The land purchases
Within a year of the peace settlement with Ngāti Toa, Ngāi Tahu also committed themselves to the Treaty of Waitangi, with its leading chiefs signing at Akaroa, Ruapuke and Ōtākou during 1840. Ngāi Tahu believed that with the treaty would come material benefits. However, one purpose of the treaty was to facilitate the Crown’s purchase of land from Māori, to sell to settlers or commercial interests. From 1844 to 1863 Ngāi Tahu sold their lands to the Crown in a series of nine purchases. The largest of these was the Canterbury purchase of 1848, negotiated by Henry Tacy Kemp, which saw 20 million acres (about 8 million hectares) sold for £2,000. The other principal transaction was the Otago purchase of 1844: 400,000 acres (about 162,000 hectares)sold for £2,400.
Ngāi Tahu dissatisfaction
It soon became apparent to Ngāi Tahu that the Crown would not honour the transactions, as they understood them. The tribe believed larger reserves should have been surveyed, their food-gathering places set aside, and schools and hospitals located within the villages.
The first formal statement of Ngāi Tahu grievances about the land purchases was made as early as 1849 by Matiaha Tiramōrehu. In the 1870s, Hōri Kerei Taiaroa began the pursuit of the Ngāi Tahu claim in Parliament. Subsequently almost every Ngāi Tahu leader until the 1990s was active in the cause.
Canterbury Ngāi Tahu understood that the hinterland had not been sold. It was this belief which inspired the prophet Te Maihāroa in 1877 to lead a party to Te Ao Mārama (Ōmārama) in the upper Waitaki basin, asserting a claim on the summer fowling grounds. Local sheep-run holders put pressure on the government, and in 1879 Te Maihāroa was forced from the interior of the South Island down to the coast.
Pursuing the claim
Besides the ongoing petitions to Parliament and Queen Victoria, Ngāi Tahu sought redress in the Native Land Court in 1868, and before a series of royal commissions, in particular the 1879 Royal Commission headed by Francis Nairn and Thomas Smith. The interim report of this commission found that larger reserves should have been set aside. However, no action was taken and the commission’s funds were cut.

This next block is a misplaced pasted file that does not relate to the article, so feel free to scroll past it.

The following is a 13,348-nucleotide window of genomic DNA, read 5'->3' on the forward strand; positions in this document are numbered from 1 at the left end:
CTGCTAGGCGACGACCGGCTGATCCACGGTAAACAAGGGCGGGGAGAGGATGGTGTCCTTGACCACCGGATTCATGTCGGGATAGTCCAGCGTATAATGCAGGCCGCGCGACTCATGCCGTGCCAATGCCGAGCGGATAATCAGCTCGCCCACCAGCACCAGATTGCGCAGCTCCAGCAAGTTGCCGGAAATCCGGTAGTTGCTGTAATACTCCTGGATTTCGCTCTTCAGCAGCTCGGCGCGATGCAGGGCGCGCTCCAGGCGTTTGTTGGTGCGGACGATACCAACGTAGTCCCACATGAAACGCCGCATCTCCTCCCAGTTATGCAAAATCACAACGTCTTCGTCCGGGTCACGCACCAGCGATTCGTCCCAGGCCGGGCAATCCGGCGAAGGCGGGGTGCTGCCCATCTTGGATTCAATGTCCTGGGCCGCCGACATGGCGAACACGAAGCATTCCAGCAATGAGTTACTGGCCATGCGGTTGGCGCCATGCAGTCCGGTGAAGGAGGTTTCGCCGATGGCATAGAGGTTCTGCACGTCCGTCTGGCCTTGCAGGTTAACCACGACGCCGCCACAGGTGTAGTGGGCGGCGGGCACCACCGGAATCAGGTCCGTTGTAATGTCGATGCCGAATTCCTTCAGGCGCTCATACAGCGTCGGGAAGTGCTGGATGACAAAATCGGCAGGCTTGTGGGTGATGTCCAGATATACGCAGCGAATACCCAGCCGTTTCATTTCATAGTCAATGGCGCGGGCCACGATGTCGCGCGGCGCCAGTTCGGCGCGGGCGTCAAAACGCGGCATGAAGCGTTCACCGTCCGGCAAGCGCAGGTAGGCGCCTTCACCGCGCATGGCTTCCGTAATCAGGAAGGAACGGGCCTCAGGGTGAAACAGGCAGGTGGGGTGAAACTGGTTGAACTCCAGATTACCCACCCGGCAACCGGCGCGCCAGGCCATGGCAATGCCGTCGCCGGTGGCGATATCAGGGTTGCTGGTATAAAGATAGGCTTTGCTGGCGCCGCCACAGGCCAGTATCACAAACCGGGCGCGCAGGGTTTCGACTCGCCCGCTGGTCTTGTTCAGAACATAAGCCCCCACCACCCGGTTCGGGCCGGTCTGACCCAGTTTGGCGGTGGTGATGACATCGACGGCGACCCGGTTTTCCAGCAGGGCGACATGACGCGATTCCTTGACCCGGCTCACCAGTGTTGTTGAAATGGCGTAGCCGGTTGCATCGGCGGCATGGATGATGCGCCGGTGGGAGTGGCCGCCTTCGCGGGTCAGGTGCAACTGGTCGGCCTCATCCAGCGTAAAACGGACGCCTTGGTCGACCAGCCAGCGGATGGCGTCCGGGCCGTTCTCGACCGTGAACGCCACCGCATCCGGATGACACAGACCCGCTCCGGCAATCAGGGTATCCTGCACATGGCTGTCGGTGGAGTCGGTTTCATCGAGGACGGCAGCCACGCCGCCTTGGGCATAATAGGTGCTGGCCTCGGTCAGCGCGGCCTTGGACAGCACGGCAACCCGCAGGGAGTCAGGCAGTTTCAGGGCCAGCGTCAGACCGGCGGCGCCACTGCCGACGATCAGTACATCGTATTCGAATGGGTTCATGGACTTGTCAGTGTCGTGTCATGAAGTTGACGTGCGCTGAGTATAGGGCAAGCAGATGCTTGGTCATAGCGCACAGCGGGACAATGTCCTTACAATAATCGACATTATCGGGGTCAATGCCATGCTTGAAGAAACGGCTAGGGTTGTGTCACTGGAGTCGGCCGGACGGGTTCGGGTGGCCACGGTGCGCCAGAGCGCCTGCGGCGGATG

In 1879 a Ngāi Tahu leader, who had been at the signing of the deed of sale drawn up by Henry Tacy Kemp in 1848, had this to say to the royal commission into their land claims:
‘Kemp promised us reserves, we were to have our fisheries, our burial places, mahinga kai [food-gathering places], eel weirs, anywhere, everywhere. The promises were made 30 years ago! Where is the fulfilment of them? Our mahinga kai were places where we used to get food, the natural products of the soil … We used to get food from all over our island.’ 1
The first settlements
Other inquiries and commissions followed. All commented on the misery and poverty that Ngāi Tahu endured after the land sales of the mid-19th century. A 1920–21 commission of inquiry suggested they should be paid compensation of £354,000, but no immediate action was taken. In 1928 the first Ngāi Tahu Trust Board was set up, with a meeting the following year to help identify the beneficiaries of the proposed compensation.
It was not until 1944 that the first Labour government passed the Ngāi Tahu Claim Settlement Act. This awarded Ngāi Tahu £300,000, payable at a rate of £10,000 a year for 30 years. This was less than the recommended £354,000 of the royal commission, whose findings had always been contested by Ngāi Tahu. Nevertheless, the act was passed with the intention of making £300,000 a full and final settlement of the Ngāi Tahu claim. In 1946, legislation reconstituted the Ngāi Tahu Māori Trust Board, which enabled the funds to be administered.